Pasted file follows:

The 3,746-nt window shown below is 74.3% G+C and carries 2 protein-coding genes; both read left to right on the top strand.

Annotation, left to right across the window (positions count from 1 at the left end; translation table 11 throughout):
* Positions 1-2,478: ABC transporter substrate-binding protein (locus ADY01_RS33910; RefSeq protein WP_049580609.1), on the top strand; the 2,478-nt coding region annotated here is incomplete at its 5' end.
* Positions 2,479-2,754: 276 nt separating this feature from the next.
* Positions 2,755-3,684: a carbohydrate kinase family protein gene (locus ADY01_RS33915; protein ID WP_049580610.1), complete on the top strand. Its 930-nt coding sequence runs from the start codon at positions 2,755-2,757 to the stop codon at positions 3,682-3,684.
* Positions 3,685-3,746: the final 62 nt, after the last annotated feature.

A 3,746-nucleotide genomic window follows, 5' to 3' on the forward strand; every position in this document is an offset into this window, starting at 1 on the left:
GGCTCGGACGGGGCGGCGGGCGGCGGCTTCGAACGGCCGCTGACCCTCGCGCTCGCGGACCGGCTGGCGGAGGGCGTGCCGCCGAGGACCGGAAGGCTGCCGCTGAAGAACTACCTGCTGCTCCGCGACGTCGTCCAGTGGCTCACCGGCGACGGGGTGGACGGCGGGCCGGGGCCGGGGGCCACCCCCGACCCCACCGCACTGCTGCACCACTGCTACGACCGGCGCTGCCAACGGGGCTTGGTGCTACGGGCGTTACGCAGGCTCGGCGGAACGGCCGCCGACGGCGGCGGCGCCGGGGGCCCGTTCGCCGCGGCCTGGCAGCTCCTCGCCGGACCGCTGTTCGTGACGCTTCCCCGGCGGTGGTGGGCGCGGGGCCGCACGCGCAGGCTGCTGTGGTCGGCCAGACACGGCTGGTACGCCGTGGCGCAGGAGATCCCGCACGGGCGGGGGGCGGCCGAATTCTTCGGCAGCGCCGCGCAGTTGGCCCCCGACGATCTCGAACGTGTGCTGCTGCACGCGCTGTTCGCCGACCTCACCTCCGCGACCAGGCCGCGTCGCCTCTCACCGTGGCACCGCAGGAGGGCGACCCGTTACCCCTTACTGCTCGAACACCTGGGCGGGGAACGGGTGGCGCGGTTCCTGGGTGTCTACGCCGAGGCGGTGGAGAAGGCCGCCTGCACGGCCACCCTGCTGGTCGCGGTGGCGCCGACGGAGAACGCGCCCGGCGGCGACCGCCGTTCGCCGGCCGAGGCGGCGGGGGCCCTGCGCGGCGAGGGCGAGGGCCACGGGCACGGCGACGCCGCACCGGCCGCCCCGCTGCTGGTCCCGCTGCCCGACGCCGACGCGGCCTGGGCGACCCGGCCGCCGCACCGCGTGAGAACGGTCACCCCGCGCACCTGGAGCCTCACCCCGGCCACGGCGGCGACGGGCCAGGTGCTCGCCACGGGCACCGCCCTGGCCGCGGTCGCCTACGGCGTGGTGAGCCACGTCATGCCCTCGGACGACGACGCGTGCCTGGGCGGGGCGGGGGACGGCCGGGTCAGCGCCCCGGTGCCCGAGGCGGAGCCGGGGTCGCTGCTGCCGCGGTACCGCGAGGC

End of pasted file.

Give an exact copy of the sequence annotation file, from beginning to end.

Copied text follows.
The 3,746-nt window shown below is 74.3% G+C and carries 2 protein-coding genes; both read left to right on the top strand.

Annotation, left to right across the window (positions count from 1 at the left end; translation table 11 throughout):
* Positions 1-2,478: ABC transporter substrate-binding protein (locus ADY01_RS33910; RefSeq protein WP_049580609.1), on the top strand; the 2,478-nt coding region annotated here is incomplete at its 5' end.
* Positions 2,479-2,754: 276 nt separating this feature from the next.
* Positions 2,755-3,684: a carbohydrate kinase family protein gene (locus ADY01_RS33915; protein ID WP_049580610.1), complete on the top strand. Its 930-nt coding sequence runs from the start codon at positions 2,755-2,757 to the stop codon at positions 3,682-3,684.
* Positions 3,685-3,746: the final 62 nt, after the last annotated feature.

A 3,746-nucleotide genomic window follows, 5' to 3' on the forward strand; every position in this document is an offset into this window, starting at 1 on the left:
GGCTCGGACGGGGCGGCGGGCGGCGGCTTCGAACGGCCGCTGACCCTCGCGCTCGCGGACCGGCTGGCGGAGGGCGTGCCGCCGAGGACCGGAAGGCTGCCGCTGAAGAACTACCTGCTGCTCCGCGACGTCGTCCAGTGGCTCACCGGCGACGGGGTGGACGGCGGGCCGGGGCCGGGGGCCACCCCCGACCCCACCGCACTGCTGCACCACTGCTACGACCGGCGCTGCCAACGGGGCTTGGTGCTACGGGCGTTACGCAGGCTCGGCGGAACGGCCGCCGACGGCGGCGGCGCCGGGGGCCCGTTCGCCGCGGCCTGGCAGCTCCTCGCCGGACCGCTGTTCGTGACGCTTCCCCGGCGGTGGTGGGCGCGGGGCCGCACGCGCAGGCTGCTGTGGTCGGCCAGACACGGCTGGTACGCCGTGGCGCAGGAGATCCCGCACGGGCGGGGGGCGGCCGAATTCTTCGGCAGCGCCGCGCAGTTGGCCCCCGACGATCTCGAACGTGTGCTGCTGCACGCGCTGTTCGCCGACCTCACCTCCGCGACCAGGCCGCGTCGCCTCTCACCGTGGCACCGCAGGAGGGCGACCCGTTACCCCTTACTGCTCGAACACCTGGGCGGGGAACGGGTGGCGCGGTTCCTGGGTGTCTACGCCGAGGCGGTGGAGAAGGCCGCCTGCACGGCCACCCTGCTGGTCGCGGTGGCGCCGACGGAGAACGCGCCCGGCGGCGACCGCCGTTCGCCGGCCGAGGCGGCGGGGGCCCTGCGCGGCGAGGGCGAGGGCCACGGGCACGGCGACGCCGCACCGGCCGCCCCGCTGCTGGTCCCGCTGCCCGACGCCGACGCGGCCTGGGCGACCCGGCCGCCGCACCGCGTGAGAACGGTCACCCCGCGCACCTGGAGCCTCACCCCGGCCACGGCGGCGACGGGCCAGGTGCTCGCCACGGGCACCGCCCTGGCCGCGGTCGCCTACGGCGTGGTGAGCCACGTCATGCCCTCGGACGACGACGCGTGCCTGGGCGGGGCGGGGGACGGCCGGGTCAGCGCCCCGGTGCCCGAGGCGGAGCCGGGGTCGCTGCTGCCGCGGTACCGCGAGGC